Derek Green told Music Week, "The contract was terminated because I changed my mind....I just didn't want to be involved in what they were involved in outside their music....It would not have made me happy....Jerry Moss' position was absolutely clear. I suggested very strongly that the Sex Pistols were a good business, I did not want to continue working with them, which gave him the choice....Their label has to make a commitment to do the right things for them and it has to be honourable to that pledge. Well, I realised that I was not going to be able to honour my pledge to them and so the best thing to do was to say, 'I'm sorry, but I think we should part company.'"

Malcolm McLaren, the band's manager told New Musical Express, "We don't have a fantastic rapport with A&M. I would say that a lot of people there probably don't like us. A&M is a very middle of the road company and I think they probably thought we could change their image."

A&M was going to rush release the Pistols' single "God Save the Queen (3:10)/No Feelings (2:44)" to promote their newest artist. It was assigned the stock number AMS 7284. Its matrix numbers were, on side 1, AMS-7284-A-2 - V and on side 2, AMS-7284-B-1 - 2. Side two also has "7284" etched in the wax with the matrix number. Genuine original pressings of "God Save the Queen" have the serrated anti-slip necklace and 7284 written twice on the B-Side runout, one above the other. The single was to be released in the company sleeve A&M was using at the time. A&M Records, Ltd. never released this single. It was supposed to have been destroyed. However, up to 25 copies were saved and found their way to the public. "God Save the Queen" is one of the rarest A&M recordings and the most expensive collectible. The master tape of the single was returned to the band.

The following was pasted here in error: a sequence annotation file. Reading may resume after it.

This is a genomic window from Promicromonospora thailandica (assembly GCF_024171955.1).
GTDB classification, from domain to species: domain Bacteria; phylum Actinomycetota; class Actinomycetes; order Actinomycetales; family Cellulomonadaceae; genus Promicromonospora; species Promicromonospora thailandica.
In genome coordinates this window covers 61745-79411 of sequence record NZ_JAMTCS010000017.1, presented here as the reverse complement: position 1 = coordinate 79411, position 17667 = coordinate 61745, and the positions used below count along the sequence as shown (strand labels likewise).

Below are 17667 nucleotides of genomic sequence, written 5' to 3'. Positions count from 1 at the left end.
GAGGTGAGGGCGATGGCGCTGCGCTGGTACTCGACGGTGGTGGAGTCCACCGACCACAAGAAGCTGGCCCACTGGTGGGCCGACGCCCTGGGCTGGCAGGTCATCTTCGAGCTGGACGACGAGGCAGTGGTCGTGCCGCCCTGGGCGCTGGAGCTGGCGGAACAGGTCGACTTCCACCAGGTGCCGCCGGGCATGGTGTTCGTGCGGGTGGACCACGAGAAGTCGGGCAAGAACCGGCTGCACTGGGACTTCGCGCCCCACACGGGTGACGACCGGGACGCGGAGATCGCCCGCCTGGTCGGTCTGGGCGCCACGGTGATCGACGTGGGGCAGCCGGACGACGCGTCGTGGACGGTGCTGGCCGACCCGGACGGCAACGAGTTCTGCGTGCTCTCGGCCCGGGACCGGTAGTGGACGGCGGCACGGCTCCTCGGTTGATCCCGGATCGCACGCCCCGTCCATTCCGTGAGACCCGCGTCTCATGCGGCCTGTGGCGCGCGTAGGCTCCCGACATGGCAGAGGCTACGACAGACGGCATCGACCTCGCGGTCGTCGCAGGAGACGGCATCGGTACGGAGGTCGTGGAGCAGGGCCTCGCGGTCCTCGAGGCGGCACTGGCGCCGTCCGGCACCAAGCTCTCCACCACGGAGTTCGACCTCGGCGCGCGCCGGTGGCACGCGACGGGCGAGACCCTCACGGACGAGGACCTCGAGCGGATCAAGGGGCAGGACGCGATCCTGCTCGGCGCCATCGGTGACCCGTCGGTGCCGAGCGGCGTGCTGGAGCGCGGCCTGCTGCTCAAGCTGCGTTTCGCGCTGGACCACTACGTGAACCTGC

Sex Pistols: God Save the Queen book and mailer


In 2003, there was a bootleg box set of the single replicating the A&M single from 1977.

Steve Jones was voted #97 of Rolling Stone's Greatest Guitarists of All Time.



Sex Pistols Sign for £150,000. New Musical Express, March 19, 1977.

A&M Draws Sex Pistols; Sees Act As 'New Force.' Chris White. Billboard, March 26, 1977.

Sex Pistols Dropped By A&M In the U.K. Peter Jones. Billboard, April 2, 1977.

Green and the Sex Pistols. Music Week, July 9, 1977.

Sex Pistols contract

Recording Years / Label
1977 -  A&M Records
Name Member Years Instruments
Johnny Rotten vocals
Paul Cook drums
Sid Vicious bass
Steve Jones guitar
Name Birth Death
Johnny Rotten 1956-01-31
Paul Cook 1956-07-20
Sid Vicious 1957-05-10 1979-02-02
Steve Jones 1955-09-03